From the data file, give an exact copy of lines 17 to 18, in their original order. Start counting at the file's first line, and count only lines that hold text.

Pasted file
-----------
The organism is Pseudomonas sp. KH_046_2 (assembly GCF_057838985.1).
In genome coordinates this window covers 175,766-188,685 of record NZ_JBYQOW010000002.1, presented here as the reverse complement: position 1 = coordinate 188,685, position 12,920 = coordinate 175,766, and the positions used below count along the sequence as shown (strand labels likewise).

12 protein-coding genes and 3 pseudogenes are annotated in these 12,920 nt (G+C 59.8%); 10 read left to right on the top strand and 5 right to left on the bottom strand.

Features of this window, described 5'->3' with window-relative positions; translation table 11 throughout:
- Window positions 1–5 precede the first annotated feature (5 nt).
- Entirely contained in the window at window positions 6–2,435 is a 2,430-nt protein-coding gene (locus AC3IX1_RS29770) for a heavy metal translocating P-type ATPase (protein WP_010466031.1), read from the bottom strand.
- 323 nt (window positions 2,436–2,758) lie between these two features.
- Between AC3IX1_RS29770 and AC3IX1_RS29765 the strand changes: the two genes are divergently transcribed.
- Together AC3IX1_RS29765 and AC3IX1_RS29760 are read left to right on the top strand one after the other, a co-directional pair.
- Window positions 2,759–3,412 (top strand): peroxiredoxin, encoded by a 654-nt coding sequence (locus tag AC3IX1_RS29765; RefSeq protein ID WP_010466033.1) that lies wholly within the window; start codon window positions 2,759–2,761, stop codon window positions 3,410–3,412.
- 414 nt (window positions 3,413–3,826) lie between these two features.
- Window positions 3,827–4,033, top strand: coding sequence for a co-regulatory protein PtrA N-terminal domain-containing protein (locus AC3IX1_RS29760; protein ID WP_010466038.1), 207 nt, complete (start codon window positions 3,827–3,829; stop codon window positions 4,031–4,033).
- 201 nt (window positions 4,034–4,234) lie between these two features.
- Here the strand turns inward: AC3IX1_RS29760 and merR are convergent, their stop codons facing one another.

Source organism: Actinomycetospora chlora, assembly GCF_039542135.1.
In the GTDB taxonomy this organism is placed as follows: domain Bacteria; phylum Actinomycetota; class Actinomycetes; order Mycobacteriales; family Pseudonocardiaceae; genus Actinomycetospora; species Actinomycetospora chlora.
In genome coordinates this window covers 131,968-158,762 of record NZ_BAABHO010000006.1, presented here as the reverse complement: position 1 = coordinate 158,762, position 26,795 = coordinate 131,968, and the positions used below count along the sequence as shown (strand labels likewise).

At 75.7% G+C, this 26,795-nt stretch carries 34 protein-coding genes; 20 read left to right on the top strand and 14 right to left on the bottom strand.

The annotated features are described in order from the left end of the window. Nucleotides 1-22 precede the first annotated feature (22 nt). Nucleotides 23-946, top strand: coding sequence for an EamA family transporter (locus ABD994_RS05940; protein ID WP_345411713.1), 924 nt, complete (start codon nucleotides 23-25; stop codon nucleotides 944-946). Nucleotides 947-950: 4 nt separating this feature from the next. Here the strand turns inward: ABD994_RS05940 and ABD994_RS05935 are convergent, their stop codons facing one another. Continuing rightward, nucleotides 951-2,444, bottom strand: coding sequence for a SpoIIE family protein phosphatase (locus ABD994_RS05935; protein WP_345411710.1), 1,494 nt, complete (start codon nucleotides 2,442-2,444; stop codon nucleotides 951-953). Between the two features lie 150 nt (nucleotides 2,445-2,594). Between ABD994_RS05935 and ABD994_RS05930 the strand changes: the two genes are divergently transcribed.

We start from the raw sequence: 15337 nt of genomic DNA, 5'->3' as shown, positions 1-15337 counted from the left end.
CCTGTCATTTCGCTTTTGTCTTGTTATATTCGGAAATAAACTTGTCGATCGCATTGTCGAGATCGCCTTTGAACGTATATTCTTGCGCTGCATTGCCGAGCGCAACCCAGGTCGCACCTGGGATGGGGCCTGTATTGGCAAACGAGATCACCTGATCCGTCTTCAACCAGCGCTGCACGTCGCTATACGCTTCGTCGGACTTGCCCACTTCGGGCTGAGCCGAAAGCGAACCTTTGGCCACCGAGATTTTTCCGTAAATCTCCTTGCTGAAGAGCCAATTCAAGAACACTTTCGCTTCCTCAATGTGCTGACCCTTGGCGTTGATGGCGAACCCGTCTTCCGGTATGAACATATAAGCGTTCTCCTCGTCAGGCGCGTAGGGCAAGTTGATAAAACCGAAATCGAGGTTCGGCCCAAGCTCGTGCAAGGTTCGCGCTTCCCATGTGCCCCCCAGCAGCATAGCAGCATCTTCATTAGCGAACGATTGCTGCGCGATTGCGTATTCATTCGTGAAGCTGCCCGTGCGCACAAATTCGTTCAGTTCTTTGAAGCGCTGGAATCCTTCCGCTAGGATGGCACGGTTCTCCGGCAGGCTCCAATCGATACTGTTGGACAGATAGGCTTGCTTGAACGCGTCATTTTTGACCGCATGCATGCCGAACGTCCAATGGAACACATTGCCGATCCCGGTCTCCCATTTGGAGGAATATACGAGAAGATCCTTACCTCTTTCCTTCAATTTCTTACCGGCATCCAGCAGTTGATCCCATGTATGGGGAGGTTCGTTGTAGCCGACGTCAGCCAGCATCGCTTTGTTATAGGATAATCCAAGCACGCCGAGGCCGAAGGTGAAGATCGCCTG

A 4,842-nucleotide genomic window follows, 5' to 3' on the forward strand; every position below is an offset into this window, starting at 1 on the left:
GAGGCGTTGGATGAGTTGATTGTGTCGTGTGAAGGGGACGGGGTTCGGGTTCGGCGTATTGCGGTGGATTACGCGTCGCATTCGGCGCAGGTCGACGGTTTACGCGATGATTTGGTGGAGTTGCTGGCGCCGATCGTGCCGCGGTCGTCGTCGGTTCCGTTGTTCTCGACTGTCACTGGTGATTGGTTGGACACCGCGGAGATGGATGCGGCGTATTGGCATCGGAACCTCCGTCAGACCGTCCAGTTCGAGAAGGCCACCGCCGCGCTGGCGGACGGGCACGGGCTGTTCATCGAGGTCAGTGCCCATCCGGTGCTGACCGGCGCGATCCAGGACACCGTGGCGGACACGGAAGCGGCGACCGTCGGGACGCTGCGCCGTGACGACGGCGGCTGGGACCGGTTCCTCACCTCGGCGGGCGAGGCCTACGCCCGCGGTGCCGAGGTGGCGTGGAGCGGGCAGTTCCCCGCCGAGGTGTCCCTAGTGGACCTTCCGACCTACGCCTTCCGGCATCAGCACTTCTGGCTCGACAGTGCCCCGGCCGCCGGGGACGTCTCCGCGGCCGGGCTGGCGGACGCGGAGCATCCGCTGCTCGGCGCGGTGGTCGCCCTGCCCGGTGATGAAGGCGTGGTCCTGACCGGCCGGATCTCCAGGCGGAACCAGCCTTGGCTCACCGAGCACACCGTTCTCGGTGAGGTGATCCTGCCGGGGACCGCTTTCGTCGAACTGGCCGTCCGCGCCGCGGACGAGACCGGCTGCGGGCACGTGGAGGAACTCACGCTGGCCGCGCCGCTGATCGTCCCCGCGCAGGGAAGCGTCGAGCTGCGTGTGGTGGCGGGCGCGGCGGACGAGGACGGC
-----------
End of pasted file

In genome coordinates this window covers 131,968-158,762 of record NZ_BAABHO010000006.1, presented here as the reverse complement: position 1 = coordinate 158,762, position 26,795 = coordinate 131,968, and the positions used below count along the sequence as shown (strand labels likewise).

At 75.7% G+C, this 26,795-nt stretch carries 34 protein-coding genes; 20 read left to right on the top strand and 14 right to left on the bottom strand.